Everyone seems to be worried about the media, concerned about violent movies and video games and worried about the effect that television will have on children. Today, I’m going to talk about how and why we regulate the media.
In Australia, there are a number of reasons why we regulate the media.
First, we’re concerned about copycat behavior. We have codes that govern the advertising of food and beverages to children and guidelines relating to the portrayal of suicide. In each of these cases, we’re concerned that people will copy what they see in the media.
Another reason we regulate is to protect children from harmful images and also protect adults from material that’s likely to offend.
In Australia , we also have minimum requirements for the amount of Australian content on television and radio in an attempt to protect our cultural identity.
And we have laws governing media ownership because, as a nation, we believe that media diversity is pretty important.
These are pretty compelling reasons for regulating the media, let’s take a look at the different bodies and organizations that control what we see and hear.
In Australia, we have a Classification Board and a Classification Review Board who classify all of the films, publications and video games that are available for sale and hire in Australia. The classification act is pretty good – trying to protect children while uphold standards of morality and freedom of speech. Our classification categories range from G, for General Audiences, through R18+. If a film, computer game or publication is deemed inappropriate by the Classification Board, it’s refused classification and prohibited from sale in Australia. Over the years, a number of classification controversies have erupted over films and computer games that have been banned. In 2003, movie critic and anti-censorship campaigner Margaret Pomeranz clashed with police as she attempted to screen the controversial film Ken Park which, despite being available in many other countries, was refused classification.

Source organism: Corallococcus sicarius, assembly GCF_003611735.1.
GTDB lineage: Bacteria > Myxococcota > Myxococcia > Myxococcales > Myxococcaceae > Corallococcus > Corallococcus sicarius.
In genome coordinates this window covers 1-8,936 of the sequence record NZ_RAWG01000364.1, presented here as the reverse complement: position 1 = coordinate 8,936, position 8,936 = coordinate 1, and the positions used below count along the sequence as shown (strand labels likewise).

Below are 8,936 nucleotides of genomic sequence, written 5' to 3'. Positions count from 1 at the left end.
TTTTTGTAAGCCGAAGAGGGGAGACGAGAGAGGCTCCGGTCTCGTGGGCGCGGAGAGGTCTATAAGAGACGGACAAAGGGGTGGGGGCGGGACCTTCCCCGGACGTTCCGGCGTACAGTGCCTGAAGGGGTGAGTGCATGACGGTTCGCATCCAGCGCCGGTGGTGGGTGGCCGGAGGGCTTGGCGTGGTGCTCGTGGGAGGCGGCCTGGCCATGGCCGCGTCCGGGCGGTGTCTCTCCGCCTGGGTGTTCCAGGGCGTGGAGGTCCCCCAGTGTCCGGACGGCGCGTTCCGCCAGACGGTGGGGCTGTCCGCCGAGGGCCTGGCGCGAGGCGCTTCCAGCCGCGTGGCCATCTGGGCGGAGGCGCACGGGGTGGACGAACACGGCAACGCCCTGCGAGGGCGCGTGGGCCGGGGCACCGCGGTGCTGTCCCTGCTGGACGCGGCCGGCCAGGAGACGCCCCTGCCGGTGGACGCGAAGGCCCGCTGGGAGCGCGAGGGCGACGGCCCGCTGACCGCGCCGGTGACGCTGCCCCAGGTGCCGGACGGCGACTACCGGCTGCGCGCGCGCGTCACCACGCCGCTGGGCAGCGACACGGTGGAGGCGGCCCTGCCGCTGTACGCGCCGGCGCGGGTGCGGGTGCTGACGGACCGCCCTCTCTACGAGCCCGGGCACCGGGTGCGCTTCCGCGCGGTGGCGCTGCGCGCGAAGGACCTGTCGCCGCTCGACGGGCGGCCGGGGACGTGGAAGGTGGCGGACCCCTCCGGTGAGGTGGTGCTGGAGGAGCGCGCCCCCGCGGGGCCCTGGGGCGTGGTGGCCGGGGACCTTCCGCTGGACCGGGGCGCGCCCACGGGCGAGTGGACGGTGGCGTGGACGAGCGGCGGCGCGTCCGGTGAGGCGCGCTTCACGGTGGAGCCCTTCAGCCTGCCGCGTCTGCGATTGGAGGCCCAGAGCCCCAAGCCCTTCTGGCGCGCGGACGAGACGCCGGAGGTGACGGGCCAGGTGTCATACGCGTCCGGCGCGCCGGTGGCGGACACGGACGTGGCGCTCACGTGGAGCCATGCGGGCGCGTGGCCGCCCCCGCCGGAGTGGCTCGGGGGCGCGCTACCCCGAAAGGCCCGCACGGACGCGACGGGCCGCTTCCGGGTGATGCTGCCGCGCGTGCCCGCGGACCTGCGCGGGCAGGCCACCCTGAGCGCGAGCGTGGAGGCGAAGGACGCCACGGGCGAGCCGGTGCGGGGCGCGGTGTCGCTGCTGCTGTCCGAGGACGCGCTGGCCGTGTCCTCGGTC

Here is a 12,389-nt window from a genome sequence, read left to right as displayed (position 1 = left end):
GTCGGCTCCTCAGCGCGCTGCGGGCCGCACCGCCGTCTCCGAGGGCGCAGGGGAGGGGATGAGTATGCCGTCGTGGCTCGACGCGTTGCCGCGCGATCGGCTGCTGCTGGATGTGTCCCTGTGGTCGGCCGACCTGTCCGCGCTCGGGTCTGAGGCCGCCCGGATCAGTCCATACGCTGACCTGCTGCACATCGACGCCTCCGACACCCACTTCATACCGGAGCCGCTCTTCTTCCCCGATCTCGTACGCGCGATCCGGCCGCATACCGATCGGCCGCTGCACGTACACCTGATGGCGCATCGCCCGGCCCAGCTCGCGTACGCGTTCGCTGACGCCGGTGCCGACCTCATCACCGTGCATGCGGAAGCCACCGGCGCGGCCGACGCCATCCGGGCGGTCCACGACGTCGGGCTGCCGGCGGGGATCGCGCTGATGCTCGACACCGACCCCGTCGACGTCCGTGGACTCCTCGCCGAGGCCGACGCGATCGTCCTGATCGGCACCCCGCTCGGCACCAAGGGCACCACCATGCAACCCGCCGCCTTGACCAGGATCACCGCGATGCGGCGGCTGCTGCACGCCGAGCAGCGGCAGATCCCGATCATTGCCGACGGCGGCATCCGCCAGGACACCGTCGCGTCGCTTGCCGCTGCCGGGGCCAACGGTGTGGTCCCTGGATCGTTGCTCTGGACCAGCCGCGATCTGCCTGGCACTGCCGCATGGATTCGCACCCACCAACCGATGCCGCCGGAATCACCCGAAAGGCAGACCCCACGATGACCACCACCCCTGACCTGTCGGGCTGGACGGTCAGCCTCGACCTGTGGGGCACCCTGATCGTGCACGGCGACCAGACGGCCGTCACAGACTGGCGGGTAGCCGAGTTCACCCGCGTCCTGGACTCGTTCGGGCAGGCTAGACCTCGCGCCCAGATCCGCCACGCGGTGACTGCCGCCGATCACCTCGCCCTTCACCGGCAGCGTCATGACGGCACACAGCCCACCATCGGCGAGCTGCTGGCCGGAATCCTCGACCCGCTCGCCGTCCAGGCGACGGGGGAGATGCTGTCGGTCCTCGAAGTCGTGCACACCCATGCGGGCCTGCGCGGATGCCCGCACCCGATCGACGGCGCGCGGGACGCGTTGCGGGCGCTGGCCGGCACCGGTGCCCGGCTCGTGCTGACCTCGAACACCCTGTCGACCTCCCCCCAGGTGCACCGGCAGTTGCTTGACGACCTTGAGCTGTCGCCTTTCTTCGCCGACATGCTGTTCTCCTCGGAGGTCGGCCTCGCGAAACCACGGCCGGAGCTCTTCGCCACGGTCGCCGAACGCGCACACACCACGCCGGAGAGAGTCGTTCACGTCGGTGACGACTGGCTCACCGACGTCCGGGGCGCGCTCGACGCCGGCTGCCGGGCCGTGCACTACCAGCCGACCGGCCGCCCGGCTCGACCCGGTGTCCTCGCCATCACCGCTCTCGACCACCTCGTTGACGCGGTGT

The Australian Communication and Media Authority is a government body responsible for regulating broadcasting and online content in Australia. The ACMA has developed codes of practice for television and radio in conjunction with the industry FreeTV Australia and Commercial Radio Australia. Among other things, they lay down a rating system and dictate what can be broadcast during at particular times.
The ACMA also regulates the ownership of commercial media organisations in Australia. Under current media ownership laws, there needs to be no fewer than five independent media groups in metropolitan markets, to stop one company buying up all of our media organisations.
Australia allows foreign investment but the media is considered a ‘sensitive sector’ and foreign purchases must be approved by the Federal Treasurer.
The Advertising Standards Board is another way we regulate the media. Unlike the Classification Board and the ACMA – which are run by the federal government – the Advertising Standards Board is an example of industry self-regulation. It’s is a free service that handles consumer complaints about advertising. So if you think an advertisement is too violent or sexist, for example, you can complain to the Advertising Standards Board.
These are just a few of the ways that we regulate the media in Australia and, despite the occasional controversy, I think we’ve struck a good balance between morality and freedom of speech.